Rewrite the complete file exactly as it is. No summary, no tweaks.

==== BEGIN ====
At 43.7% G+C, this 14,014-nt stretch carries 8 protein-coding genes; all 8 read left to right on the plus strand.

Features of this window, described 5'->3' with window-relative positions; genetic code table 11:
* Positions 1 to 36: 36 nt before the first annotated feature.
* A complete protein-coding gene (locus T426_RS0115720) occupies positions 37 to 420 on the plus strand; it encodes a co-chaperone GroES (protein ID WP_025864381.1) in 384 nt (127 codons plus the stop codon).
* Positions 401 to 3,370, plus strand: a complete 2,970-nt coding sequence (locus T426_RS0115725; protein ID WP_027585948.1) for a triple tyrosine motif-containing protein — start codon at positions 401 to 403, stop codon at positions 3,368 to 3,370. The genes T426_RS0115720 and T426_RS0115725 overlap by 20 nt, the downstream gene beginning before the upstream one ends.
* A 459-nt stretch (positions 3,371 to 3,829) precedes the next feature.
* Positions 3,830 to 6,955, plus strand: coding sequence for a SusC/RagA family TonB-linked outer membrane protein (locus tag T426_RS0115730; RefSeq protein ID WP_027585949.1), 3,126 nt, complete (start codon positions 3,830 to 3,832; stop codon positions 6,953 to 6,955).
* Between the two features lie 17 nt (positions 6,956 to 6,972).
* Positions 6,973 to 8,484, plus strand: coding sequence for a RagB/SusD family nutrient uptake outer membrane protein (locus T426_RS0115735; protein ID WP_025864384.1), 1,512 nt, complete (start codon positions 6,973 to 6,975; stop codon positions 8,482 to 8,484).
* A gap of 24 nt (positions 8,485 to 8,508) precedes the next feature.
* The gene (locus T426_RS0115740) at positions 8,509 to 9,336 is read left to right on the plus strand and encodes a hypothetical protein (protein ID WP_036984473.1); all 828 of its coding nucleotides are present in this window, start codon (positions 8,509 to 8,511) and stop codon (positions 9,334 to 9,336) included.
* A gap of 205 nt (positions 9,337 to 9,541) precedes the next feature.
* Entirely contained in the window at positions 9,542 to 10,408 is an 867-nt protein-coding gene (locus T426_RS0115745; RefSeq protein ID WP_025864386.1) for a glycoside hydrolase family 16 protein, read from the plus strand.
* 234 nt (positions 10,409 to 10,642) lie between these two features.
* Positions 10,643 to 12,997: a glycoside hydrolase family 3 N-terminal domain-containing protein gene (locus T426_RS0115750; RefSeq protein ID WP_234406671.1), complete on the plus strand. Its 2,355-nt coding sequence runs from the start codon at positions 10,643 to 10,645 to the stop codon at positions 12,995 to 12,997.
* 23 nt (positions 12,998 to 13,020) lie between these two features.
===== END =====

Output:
At 43.7% G+C, this 14,014-nt stretch carries 8 protein-coding genes; all 8 read left to right on the plus strand.

Features of this window, described 5'->3' with window-relative positions; genetic code table 11:
* Positions 1 to 36: 36 nt before the first annotated feature.
* A complete protein-coding gene (locus T426_RS0115720) occupies positions 37 to 420 on the plus strand; it encodes a co-chaperone GroES (protein ID WP_025864381.1) in 384 nt (127 codons plus the stop codon).
* Positions 401 to 3,370, plus strand: a complete 2,970-nt coding sequence (locus T426_RS0115725; protein ID WP_027585948.1) for a triple tyrosine motif-containing protein — start codon at positions 401 to 403, stop codon at positions 3,368 to 3,370. The genes T426_RS0115720 and T426_RS0115725 overlap by 20 nt, the downstream gene beginning before the upstream one ends.
* A 459-nt stretch (positions 3,371 to 3,829) precedes the next feature.
* Positions 3,830 to 6,955, plus strand: coding sequence for a SusC/RagA family TonB-linked outer membrane protein (locus tag T426_RS0115730; RefSeq protein ID WP_027585949.1), 3,126 nt, complete (start codon positions 3,830 to 3,832; stop codon positions 6,953 to 6,955).
* Between the two features lie 17 nt (positions 6,956 to 6,972).
* Positions 6,973 to 8,484, plus strand: coding sequence for a RagB/SusD family nutrient uptake outer membrane protein (locus T426_RS0115735; protein ID WP_025864384.1), 1,512 nt, complete (start codon positions 6,973 to 6,975; stop codon positions 8,482 to 8,484).
* A gap of 24 nt (positions 8,485 to 8,508) precedes the next feature.
* The gene (locus T426_RS0115740) at positions 8,509 to 9,336 is read left to right on the plus strand and encodes a hypothetical protein (protein ID WP_036984473.1); all 828 of its coding nucleotides are present in this window, start codon (positions 8,509 to 8,511) and stop codon (positions 9,334 to 9,336) included.
* A gap of 205 nt (positions 9,337 to 9,541) precedes the next feature.
* Entirely contained in the window at positions 9,542 to 10,408 is an 867-nt protein-coding gene (locus T426_RS0115745; RefSeq protein ID WP_025864386.1) for a glycoside hydrolase family 16 protein, read from the plus strand.
* 234 nt (positions 10,409 to 10,642) lie between these two features.
* Positions 10,643 to 12,997: a glycoside hydrolase family 3 N-terminal domain-containing protein gene (locus T426_RS0115750; RefSeq protein ID WP_234406671.1), complete on the plus strand. Its 2,355-nt coding sequence runs from the start codon at positions 10,643 to 10,645 to the stop codon at positions 12,995 to 12,997.
* 23 nt (positions 12,998 to 13,020) lie between these two features.